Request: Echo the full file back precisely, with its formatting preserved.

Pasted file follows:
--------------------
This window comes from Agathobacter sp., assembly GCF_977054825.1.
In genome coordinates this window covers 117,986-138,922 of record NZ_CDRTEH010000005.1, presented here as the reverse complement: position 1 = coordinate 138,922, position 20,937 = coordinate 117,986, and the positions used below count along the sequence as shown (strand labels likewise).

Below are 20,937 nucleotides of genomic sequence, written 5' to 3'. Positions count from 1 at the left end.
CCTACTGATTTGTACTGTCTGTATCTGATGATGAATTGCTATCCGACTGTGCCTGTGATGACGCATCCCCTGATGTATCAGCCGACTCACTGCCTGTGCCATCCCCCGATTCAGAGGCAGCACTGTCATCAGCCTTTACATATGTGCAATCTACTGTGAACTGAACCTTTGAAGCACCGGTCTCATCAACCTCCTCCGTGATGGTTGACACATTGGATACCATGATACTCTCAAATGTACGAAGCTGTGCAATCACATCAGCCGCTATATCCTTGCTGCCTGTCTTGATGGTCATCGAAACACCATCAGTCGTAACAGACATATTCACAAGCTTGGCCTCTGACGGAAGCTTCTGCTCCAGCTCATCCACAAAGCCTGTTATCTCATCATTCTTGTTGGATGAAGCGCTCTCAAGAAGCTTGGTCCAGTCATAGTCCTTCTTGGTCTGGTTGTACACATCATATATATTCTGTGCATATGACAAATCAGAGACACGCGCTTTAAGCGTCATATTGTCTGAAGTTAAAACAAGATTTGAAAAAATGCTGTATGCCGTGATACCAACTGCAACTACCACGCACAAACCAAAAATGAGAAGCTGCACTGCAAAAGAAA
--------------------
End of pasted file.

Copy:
This window comes from Agathobacter sp., assembly GCF_977054825.1.
In genome coordinates this window covers 117,986-138,922 of record NZ_CDRTEH010000005.1, presented here as the reverse complement: position 1 = coordinate 138,922, position 20,937 = coordinate 117,986, and the positions used below count along the sequence as shown (strand labels likewise).

Below are 20,937 nucleotides of genomic sequence, written 5' to 3'. Positions count from 1 at the left end.
CCTACTGATTTGTACTGTCTGTATCTGATGATGAATTGCTATCCGACTGTGCCTGTGATGACGCATCCCCTGATGTATCAGCCGACTCACTGCCTGTGCCATCCCCCGATTCAGAGGCAGCACTGTCATCAGCCTTTACATATGTGCAATCTACTGTGAACTGAACCTTTGAAGCACCGGTCTCATCAACCTCCTCCGTGATGGTTGACACATTGGATACCATGATACTCTCAAATGTACGAAGCTGTGCAATCACATCAGCCGCTATATCCTTGCTGCCTGTCTTGATGGTCATCGAAACACCATCAGTCGTAACAGACATATTCACAAGCTTGGCCTCTGACGGAAGCTTCTGCTCCAGCTCATCCACAAAGCCTGTTATCTCATCATTCTTGTTGGATGAAGCGCTCTCAAGAAGCTTGGTCCAGTCATAGTCCTTCTTGGTCTGGTTGTACACATCATATATATTCTGTGCATATGACAAATCAGAGACACGCGCTTTAAGCGTCATATTGTCTGAAGTTAAAACAAGATTTGAAAAAATGCTGTATGCCGTGATACCAACTGCAACTACCACGCACAAACCAAAAATGAGAAGCTGCACTGCAAAAGAAA